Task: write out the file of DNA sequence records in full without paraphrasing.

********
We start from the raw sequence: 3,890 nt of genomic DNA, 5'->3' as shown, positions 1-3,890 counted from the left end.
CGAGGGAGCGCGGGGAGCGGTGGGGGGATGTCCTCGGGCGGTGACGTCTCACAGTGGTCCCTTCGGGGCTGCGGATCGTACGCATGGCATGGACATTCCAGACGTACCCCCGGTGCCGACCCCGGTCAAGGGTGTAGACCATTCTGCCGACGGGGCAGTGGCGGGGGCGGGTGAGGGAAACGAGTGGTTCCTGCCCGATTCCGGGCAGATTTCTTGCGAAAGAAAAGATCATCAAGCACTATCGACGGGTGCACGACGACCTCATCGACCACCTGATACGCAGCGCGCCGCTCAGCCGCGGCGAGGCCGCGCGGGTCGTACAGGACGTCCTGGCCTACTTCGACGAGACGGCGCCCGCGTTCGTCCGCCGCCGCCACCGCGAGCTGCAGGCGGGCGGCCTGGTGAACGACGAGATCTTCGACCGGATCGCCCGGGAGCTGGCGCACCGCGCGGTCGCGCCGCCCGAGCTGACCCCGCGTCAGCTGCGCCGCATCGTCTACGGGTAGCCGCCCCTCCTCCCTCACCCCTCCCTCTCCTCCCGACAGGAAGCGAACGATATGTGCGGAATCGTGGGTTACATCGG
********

We start from the raw sequence: 3,890 nt of genomic DNA, 5'->3' as shown, positions 1-3,890 counted from the left end.
CGAGGGAGCGCGGGGAGCGGTGGGGGGATGTCCTCGGGCGGTGACGTCTCACAGTGGTCCCTTCGGGGCTGCGGATCGTACGCATGGCATGGACATTCCAGACGTACCCCCGGTGCCGACCCCGGTCAAGGGTGTAGACCATTCTGCCGACGGGGCAGTGGCGGGGGCGGGTGAGGGAAACGAGTGGTTCCTGCCCGATTCCGGGCAGATTTCTTGCGAAAGAAAAGATCATCAAGCACTATCGACGGGTGCACGACGACCTCATCGACCACCTGATACGCAGCGCGCCGCTCAGCCGCGGCGAGGCCGCGCGGGTCGTACAGGACGTCCTGGCCTACTTCGACGAGACGGCGCCCGCGTTCGTCCGCCGCCGCCACCGCGAGCTGCAGGCGGGCGGCCTGGTGAACGACGAGATCTTCGACCGGATCGCCCGGGAGCTGGCGCACCGCGCGGTCGCGCCGCCCGAGCTGACCCCGCGTCAGCTGCGCCGCATCGTCTACGGGTAGCCGCCCCTCCTCCCTCACCCCTCCCTCTCCTCCCGACAGGAAGCGAACGATATGTGCGGAATCGTGGGTTACATCGG